Safety

 

 

Electrical construction is dangerous work. Electrical contractors and workers must always adhere to safety best practices. Just what are those practices? The following articles, listed chronologically by date, document safety measures and practices that help ensure everyone gets home safely at the end of the work day. 

Powered industrial trucks cause approximately 100 fatalities and more than 35,000 serious injuries every year. It is estimated that as many as 25 percent of all accidents involving this type of equipment can be attributed to lack of training.

One of the more popular American show-business legends is the one about P.T. Barnum and the egress. In 1841, Barnum launched his American Museum at the corner of Broadway and Ann Street in Lower Manhattan.

Recently, a fire occurred in an 11-story apartment that primarily housed elderly people, although it was not labeled as a senior living building. Six people died and multiple people were injured as a result of the fire.

“You don’t know what you’ve got ’til it’s gone.” That famous song lyric can be appropriately applied to the 2015 edition of NFPA 70E. What is gone? Zero is no longer one of the hazard/risk categories (HRCs).

More on Safety

 
Changes Long Overdue
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Subpart V revisions and line construction The Occupational Safety and Health Administration (OSHA) estimates that 444 serious injuries and 74 fatalities occur annually among employees involved in electric power generation, transmission and distribution work.

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Passing the Test
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Choosing and using test equipment correctly is critical There are no proven tricks or shortcutsthat will estimate the voltage in a circuit. Qualified workers must use a tester to determine if the wires or equipment are energized.

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Critical Elements
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There are a limited number and amount of chemicals that electricians use to perform their work. Wire lubricants, contact cleaners, etc., are used in sparing quantities. However, the number and variety of substances they can be exposed to is unlimited.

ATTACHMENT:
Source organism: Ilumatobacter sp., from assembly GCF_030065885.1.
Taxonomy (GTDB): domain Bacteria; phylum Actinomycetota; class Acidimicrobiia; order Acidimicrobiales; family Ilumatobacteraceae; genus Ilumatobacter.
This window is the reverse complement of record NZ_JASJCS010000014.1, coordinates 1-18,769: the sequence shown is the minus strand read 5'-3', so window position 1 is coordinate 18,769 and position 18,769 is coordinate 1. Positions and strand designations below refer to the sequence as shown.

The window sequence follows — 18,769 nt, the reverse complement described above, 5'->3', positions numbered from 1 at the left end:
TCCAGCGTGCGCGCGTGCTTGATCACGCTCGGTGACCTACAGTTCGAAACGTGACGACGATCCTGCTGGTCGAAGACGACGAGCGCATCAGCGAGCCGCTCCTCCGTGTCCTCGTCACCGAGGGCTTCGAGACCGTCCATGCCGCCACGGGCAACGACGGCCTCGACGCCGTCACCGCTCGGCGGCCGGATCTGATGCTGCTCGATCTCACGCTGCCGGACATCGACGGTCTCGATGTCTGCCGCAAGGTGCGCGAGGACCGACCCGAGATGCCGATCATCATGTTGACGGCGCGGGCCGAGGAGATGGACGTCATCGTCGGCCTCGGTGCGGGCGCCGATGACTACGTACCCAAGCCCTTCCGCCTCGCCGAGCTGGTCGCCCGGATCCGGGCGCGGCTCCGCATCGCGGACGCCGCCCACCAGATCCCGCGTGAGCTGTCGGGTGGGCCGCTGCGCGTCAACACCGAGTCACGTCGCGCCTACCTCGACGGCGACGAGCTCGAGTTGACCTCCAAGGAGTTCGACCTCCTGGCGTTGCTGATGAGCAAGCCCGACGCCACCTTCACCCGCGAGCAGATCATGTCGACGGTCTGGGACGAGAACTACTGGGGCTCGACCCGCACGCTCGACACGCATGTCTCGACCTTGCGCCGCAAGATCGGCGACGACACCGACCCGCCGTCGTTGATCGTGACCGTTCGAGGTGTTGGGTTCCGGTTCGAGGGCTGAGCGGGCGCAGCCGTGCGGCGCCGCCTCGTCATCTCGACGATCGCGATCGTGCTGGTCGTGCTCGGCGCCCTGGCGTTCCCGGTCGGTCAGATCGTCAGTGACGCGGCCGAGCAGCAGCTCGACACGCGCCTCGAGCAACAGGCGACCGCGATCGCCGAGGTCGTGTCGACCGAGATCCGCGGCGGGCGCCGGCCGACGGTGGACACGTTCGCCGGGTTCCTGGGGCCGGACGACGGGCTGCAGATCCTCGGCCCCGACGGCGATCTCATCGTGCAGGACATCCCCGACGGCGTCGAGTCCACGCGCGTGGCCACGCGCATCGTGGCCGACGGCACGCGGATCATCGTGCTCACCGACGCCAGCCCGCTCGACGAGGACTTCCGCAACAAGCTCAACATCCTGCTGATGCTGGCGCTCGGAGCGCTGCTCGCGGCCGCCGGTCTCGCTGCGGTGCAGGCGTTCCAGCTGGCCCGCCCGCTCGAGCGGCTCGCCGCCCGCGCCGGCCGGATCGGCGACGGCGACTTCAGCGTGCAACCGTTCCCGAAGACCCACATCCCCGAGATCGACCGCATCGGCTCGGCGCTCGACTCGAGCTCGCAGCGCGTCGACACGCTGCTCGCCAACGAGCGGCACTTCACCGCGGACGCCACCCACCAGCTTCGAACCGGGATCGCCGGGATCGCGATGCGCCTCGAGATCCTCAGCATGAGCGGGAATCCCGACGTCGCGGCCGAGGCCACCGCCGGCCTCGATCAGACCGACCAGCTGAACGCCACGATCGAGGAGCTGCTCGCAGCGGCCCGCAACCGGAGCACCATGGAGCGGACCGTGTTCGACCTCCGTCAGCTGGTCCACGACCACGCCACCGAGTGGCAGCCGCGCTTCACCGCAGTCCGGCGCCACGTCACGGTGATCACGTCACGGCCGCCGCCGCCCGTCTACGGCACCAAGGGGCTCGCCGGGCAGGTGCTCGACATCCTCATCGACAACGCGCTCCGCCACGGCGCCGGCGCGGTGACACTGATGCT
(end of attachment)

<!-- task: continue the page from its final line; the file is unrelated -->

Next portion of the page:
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Heat, Sunshine and Safety
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It is common knowledge that too much sun and heat are dangerous. What electrical contractors may find surprising is the impact of these hazards and the control the Occupational Safety and Health Administration (OSHA) may exercise over an employer for providing protection.

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OSHA Update 2006
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As usual, there is much to report on changes involving the Occupational Safety and Health Administration (OSHA). New legislation has been proposed, advances have been made on proposed regulations, and new cooperative programs and materials have been created.

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Disaster After the Disaster?
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Soon it will be one year since Hurricanes Katrina and Rita struck New Orleans and the Mississippi Gulf Coast, causing devastating flooding. While recovery continues at a frustratingly slow pace, a new hurricane season approaches.

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Safety Consciousness
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When you have employees, there are definite benefits to focusing on safety in your company’s culture. If safety measures are defined and followed, employees feel more secure and are more productive.

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